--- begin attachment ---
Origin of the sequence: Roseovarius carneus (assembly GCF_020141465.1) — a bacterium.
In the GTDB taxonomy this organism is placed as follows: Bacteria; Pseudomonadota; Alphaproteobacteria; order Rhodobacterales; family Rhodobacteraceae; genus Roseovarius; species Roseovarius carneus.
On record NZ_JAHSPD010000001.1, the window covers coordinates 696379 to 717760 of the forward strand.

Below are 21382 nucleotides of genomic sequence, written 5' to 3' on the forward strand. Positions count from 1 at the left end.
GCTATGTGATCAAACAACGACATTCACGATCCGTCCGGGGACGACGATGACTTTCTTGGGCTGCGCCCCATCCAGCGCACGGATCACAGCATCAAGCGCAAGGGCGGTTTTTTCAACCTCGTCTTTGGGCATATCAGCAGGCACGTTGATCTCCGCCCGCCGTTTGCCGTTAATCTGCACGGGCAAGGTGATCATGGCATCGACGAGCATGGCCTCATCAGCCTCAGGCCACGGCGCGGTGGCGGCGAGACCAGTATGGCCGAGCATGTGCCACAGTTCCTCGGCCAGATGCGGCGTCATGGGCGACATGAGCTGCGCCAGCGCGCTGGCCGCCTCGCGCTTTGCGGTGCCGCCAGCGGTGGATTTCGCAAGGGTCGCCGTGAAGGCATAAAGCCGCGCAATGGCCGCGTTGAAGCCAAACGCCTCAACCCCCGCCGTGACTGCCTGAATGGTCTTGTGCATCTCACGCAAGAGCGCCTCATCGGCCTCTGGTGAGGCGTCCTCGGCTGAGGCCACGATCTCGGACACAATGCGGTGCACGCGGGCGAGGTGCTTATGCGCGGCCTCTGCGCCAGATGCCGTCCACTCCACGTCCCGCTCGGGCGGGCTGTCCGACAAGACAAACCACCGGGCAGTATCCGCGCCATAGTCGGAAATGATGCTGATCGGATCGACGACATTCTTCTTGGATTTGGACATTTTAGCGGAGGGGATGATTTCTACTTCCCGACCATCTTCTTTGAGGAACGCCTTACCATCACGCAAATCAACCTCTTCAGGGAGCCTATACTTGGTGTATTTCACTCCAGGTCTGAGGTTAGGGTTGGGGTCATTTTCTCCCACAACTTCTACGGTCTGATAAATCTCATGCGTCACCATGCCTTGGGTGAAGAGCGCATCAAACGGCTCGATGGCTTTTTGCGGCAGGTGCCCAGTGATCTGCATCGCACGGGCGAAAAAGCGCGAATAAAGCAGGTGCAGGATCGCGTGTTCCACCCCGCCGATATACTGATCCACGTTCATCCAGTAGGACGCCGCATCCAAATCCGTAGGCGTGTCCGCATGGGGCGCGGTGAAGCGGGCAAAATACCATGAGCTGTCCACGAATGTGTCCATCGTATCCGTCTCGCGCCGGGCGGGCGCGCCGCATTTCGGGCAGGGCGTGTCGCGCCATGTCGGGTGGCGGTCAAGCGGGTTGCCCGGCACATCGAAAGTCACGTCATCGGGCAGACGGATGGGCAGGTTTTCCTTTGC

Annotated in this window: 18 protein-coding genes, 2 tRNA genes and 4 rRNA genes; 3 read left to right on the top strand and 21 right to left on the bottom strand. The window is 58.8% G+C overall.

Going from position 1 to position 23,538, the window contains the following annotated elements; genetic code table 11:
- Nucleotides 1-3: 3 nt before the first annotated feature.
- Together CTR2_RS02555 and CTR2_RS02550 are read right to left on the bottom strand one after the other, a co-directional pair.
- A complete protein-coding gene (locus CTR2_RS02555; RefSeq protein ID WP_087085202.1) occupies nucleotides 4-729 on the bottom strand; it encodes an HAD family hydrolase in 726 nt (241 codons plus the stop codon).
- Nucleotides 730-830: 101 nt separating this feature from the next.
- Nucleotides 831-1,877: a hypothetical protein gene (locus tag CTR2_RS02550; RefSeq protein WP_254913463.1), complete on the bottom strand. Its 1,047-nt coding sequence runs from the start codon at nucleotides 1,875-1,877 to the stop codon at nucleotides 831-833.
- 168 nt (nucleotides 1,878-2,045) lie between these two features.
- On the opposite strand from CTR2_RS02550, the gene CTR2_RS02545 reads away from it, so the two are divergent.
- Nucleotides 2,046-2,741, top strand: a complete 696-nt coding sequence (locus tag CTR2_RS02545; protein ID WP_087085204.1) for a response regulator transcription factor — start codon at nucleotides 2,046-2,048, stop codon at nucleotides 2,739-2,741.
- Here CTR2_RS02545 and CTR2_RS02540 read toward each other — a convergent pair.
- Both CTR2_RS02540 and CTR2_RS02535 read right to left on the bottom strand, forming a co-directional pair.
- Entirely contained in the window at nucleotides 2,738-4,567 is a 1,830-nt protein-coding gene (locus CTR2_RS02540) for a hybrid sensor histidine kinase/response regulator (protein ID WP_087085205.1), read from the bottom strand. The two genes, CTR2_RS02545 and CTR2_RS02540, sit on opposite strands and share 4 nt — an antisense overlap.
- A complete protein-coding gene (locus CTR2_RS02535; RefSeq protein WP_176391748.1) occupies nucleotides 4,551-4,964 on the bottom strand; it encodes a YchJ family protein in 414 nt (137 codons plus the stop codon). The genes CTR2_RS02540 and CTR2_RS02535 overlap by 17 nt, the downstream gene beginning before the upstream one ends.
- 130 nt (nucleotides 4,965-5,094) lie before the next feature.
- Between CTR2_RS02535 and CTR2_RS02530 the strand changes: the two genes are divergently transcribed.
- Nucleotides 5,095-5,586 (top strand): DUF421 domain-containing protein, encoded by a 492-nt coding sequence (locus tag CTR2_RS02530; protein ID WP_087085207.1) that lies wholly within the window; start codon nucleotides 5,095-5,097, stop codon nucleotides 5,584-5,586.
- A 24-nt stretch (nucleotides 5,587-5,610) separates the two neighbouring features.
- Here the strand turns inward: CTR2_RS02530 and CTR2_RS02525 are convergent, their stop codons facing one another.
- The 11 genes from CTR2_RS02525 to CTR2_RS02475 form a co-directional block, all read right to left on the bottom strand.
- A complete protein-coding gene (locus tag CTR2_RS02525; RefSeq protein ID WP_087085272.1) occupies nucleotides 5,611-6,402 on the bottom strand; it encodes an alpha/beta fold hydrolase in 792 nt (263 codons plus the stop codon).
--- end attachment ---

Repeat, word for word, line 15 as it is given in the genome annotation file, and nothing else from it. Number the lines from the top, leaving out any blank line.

- Nucleotides 2,046-2,741, top strand: a complete 696-nt coding sequence (locus tag CTR2_RS02545; protein ID WP_087085204.1) for a response regulator transcription factor — start codon at nucleotides 2,046-2,048, stop codon at nucleotides 2,739-2,741.